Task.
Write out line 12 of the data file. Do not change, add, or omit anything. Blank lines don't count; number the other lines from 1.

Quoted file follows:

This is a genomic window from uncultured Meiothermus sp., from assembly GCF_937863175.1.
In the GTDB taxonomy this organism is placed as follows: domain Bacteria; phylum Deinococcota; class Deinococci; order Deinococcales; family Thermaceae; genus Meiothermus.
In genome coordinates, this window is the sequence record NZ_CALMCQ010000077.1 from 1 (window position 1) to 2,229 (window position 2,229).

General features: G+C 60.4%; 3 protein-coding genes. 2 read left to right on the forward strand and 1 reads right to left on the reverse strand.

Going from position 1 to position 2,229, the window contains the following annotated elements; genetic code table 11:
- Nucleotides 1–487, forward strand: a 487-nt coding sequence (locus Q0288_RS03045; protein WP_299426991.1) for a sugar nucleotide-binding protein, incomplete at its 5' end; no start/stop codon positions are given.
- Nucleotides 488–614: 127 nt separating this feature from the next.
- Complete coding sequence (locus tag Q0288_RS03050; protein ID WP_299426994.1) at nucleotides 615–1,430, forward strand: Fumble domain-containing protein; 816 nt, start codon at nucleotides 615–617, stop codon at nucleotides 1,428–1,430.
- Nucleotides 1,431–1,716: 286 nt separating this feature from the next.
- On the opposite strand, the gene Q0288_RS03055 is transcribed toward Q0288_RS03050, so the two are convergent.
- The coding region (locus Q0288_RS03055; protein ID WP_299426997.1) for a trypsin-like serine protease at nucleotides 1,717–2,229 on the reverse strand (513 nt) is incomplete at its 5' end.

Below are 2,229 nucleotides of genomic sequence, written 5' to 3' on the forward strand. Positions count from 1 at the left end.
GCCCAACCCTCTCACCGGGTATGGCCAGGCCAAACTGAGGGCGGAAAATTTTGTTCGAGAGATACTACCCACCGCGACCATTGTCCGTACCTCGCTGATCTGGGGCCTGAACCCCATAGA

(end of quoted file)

Below are 2,229 nucleotides of genomic sequence, written 5' to 3' on the forward strand. Positions count from 1 at the left end.